Schlossberg, Hurwitz Create a Heartfelt ‘Reunion’ of Raunch

Jon Hurwitz and Hayden Schlossberg, two of the most subversive writer-directors in the realm of the R-rated youth comedy, have been friends since they were in high school together in Randolph, N.J. Their “Harold & Kumar” franchise, which revolves around an Asian-American and an Indian-American odd couple (and to some extent, their Jewish pals, nicknamed “Manny” and “Shevitz”), transcends the stoner genre to become a sharp satire about race and cultural stereotyping. When Shevitz (a k a Goldstein, played by David Krumholtz) converts to Christianity in 2011’s “A Very Harold & Kumar Christmas,” for example, “He’s talking about how amazing it is to be Christian in the most Jewish way you’ve ever heard,” Schlossberg said, laughing with Hurwitz during a recent interview at the Four Seasons Hotel. 

About two years ago, when Schlossberg and Hurwitz, now 33 and 34, respectively, were asked to reboot the “American Pie” franchise with the highly anticipated “American Reunion,” their multicultural options were more limited than in the “Harold & Kumar” films. It’s their first venture into the series originally created by writer Adam Herz and directors Paul and Chris Weitz; this fourth film revisits the libidinous East Great Falls class of 1999, with the culturally Jewish Jim Levenstein (Jason Biggs) and friends, who are probably best remembered for their pact to lose their virginity before graduation. We catch up with Jim, now married to former band-camp geek Michelle (Alyson Hannigan), Jim’s dad (Eugene Levy) and buddies such as the perpetually immature Stifler.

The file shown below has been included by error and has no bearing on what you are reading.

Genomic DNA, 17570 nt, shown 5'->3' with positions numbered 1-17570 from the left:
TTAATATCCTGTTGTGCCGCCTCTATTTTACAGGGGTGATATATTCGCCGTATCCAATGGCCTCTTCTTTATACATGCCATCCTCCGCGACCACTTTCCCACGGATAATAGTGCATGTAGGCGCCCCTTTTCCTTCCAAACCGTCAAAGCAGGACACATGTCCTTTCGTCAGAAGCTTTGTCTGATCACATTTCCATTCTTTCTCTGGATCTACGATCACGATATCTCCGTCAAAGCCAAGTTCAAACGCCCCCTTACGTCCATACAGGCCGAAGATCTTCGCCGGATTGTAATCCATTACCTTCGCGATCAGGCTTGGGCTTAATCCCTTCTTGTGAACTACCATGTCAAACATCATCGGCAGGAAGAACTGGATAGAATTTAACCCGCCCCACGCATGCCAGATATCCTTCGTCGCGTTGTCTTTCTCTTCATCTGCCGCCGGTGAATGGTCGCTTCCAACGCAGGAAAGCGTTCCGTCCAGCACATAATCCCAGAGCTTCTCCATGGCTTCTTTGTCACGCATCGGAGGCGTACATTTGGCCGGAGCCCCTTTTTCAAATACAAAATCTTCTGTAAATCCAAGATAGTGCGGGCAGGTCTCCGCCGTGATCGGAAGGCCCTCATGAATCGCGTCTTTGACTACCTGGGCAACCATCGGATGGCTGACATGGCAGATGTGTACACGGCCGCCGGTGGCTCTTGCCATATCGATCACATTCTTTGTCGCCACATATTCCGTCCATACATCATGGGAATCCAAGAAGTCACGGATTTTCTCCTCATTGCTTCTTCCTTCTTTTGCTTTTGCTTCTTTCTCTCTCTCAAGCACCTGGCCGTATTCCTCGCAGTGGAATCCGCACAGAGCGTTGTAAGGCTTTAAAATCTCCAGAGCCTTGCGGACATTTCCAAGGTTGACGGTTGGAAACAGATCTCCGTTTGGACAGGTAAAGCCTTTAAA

“East Great Falls is not an incredibly diverse town, but that being said, we couldn’t help but get in a couple of Jewish shout-outs,” Hurwitz said. “Coming from the ‘Harold & Kumar’ movies, where we’re constantly making racial or religious jokes, it was tough for us not to constantly do that.”

And so, Jim encourages his widowed father to try JDate, even trimming his bushy eyebrows for his online photo; when Jim asks how his dad and mom kept their sex life alive with small kids, the reply is, “Why do you think you went to Hebrew school three times a week?”

It’s all in the context of how Jim has typically related to his dad over three previous films’ worth of sweet but cringe-worthy moments. (Who can forget Jim’s mortification when Levy walks in on him, in the first movie, getting fresh with a pie?) “There’s a closeness and a certain Jewish awkwardness in their relationship,” Hurwitz said. “They speak in a way that Jews from our world tend to speak, where there is a certain level of banter, arguing, neurosis — and way too much information.”

The 1999 sleeper hit “American Pie” was a revelation to Hurwitz and Schlossberg, who at the time were pleasing their Jewish parents by attending the University of Pennsylvania and the University of Chicago, respectively, while penning a semiautobiographical film, titled “Filthy,” in which the leads “sounded like young people talking about what young people talk about,” Schlossberg said. Hurwitz offered a hint: “Even good Jewish boys think about sex.”